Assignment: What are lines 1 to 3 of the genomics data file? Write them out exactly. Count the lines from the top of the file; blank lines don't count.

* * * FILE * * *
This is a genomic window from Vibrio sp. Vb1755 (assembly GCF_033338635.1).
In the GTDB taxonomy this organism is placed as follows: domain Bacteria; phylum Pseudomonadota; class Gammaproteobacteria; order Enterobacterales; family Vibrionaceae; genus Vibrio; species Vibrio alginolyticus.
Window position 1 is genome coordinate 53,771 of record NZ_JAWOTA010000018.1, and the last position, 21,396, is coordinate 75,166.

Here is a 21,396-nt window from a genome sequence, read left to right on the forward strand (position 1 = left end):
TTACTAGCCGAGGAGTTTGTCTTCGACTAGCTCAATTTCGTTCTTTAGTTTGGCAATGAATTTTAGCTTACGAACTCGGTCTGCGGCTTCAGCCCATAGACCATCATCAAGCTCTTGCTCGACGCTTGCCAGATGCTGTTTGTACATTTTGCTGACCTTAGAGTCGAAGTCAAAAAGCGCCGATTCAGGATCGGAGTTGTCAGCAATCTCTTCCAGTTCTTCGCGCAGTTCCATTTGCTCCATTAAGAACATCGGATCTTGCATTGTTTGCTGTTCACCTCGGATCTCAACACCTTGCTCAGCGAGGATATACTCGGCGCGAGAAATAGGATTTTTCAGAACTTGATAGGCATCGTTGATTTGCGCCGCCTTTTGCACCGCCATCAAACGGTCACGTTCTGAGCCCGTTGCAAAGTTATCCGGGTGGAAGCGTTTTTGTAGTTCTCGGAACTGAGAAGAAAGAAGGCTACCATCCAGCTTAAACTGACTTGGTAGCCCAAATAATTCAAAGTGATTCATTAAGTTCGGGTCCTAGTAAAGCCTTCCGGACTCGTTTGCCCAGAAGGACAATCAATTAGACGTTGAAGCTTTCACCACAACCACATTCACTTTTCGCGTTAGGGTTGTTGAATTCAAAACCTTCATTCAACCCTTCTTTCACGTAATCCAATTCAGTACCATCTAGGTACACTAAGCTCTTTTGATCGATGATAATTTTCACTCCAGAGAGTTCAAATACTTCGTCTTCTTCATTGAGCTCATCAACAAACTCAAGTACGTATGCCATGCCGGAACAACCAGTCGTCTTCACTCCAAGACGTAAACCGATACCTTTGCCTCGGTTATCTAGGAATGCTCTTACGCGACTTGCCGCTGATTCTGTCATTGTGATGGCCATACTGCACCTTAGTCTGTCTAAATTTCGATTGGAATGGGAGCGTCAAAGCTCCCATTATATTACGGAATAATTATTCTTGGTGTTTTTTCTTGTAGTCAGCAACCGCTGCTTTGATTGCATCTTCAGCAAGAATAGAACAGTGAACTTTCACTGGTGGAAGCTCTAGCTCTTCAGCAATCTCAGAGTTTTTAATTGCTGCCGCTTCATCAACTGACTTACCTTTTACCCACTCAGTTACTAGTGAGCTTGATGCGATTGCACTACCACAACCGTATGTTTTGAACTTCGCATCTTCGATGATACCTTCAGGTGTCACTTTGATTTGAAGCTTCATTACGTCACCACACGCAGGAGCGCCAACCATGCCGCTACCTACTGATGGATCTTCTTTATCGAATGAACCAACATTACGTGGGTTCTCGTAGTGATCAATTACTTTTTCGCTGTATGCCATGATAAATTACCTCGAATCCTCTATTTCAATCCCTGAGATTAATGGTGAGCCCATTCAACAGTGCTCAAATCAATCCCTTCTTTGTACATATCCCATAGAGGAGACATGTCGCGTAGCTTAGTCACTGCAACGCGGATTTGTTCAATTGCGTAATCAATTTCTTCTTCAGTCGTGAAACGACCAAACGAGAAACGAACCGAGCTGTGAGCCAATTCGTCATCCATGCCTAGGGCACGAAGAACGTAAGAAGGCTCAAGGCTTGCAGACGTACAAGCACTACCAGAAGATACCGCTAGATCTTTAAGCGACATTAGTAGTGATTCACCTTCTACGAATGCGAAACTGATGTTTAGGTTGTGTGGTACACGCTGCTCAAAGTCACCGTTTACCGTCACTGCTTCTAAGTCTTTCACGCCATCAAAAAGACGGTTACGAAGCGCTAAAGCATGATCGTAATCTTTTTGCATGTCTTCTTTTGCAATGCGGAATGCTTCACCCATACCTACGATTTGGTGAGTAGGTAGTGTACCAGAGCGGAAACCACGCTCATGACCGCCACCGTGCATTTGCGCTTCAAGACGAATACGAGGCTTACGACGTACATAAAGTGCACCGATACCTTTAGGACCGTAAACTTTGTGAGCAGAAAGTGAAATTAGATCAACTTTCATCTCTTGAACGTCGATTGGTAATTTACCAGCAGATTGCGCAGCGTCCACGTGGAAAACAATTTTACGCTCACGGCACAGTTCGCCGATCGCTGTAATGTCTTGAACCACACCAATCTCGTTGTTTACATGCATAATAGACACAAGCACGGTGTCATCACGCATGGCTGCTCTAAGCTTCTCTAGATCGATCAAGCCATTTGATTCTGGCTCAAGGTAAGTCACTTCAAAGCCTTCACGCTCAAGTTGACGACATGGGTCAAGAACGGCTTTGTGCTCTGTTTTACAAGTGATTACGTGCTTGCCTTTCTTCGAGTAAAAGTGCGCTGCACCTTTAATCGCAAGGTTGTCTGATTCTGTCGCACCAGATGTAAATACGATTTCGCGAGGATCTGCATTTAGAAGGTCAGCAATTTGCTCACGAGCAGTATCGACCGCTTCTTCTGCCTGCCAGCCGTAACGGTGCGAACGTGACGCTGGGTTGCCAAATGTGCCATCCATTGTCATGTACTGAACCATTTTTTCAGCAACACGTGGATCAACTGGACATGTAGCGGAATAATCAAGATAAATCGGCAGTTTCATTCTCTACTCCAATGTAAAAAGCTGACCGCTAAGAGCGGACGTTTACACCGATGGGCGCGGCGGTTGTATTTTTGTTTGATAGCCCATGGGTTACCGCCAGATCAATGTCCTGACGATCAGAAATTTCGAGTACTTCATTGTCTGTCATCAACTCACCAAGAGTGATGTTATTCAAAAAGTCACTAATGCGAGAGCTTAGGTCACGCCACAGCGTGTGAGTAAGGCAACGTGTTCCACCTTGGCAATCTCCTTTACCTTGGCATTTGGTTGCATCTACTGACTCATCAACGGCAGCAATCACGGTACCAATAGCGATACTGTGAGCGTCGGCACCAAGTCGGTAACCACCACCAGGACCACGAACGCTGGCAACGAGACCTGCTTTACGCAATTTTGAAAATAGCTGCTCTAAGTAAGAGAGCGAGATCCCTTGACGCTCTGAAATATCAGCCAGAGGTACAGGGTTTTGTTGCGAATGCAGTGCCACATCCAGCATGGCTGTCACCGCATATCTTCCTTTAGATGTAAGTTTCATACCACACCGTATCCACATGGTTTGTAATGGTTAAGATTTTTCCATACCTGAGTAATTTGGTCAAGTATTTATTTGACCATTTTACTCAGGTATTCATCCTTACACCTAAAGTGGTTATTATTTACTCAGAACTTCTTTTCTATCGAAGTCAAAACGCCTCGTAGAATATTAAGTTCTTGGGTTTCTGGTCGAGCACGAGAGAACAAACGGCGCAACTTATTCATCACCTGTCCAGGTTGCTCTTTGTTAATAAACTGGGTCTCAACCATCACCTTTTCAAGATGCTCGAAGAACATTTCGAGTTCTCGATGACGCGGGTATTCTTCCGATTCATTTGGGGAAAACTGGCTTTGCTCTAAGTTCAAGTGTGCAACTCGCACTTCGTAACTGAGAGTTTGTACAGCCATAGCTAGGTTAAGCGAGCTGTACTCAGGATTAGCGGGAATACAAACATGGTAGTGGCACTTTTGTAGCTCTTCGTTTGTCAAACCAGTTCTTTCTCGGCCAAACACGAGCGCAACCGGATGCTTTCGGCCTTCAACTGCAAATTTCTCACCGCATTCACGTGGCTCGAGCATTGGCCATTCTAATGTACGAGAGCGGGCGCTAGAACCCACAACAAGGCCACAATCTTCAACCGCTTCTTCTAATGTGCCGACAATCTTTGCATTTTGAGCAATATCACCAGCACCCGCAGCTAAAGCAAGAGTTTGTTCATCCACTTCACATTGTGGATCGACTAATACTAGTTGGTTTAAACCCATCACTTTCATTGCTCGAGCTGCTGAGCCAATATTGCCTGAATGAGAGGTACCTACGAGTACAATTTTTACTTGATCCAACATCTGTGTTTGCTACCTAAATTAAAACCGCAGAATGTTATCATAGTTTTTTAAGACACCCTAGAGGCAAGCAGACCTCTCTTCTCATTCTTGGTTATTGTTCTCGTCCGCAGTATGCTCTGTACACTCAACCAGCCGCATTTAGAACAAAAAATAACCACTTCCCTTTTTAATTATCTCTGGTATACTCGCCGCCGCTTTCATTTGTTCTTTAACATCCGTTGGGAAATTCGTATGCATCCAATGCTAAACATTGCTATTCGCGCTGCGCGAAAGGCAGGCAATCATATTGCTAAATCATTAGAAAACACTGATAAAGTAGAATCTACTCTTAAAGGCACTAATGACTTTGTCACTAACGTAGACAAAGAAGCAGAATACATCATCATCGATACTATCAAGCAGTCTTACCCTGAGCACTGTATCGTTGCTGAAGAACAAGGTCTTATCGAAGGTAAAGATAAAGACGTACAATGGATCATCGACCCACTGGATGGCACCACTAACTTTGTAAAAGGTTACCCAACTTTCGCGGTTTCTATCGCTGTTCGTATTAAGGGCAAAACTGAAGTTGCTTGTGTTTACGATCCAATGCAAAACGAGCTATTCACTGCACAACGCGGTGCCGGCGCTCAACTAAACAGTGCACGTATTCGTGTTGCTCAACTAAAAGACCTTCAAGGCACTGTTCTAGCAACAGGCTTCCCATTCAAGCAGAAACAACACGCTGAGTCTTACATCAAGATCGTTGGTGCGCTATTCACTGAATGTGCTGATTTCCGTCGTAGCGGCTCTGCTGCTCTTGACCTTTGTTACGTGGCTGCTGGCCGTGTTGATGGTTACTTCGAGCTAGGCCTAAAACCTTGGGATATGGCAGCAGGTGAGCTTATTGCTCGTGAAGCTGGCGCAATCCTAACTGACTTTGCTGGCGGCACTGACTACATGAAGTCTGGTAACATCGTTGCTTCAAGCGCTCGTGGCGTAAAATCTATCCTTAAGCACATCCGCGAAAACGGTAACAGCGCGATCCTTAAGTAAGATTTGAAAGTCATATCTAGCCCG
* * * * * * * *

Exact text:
This is a genomic window from Vibrio sp. Vb1755 (assembly GCF_033338635.1).
In the GTDB taxonomy this organism is placed as follows: domain Bacteria; phylum Pseudomonadota; class Gammaproteobacteria; order Enterobacterales; family Vibrionaceae; genus Vibrio; species Vibrio alginolyticus.
Window position 1 is genome coordinate 53,771 of record NZ_JAWOTA010000018.1, and the last position, 21,396, is coordinate 75,166.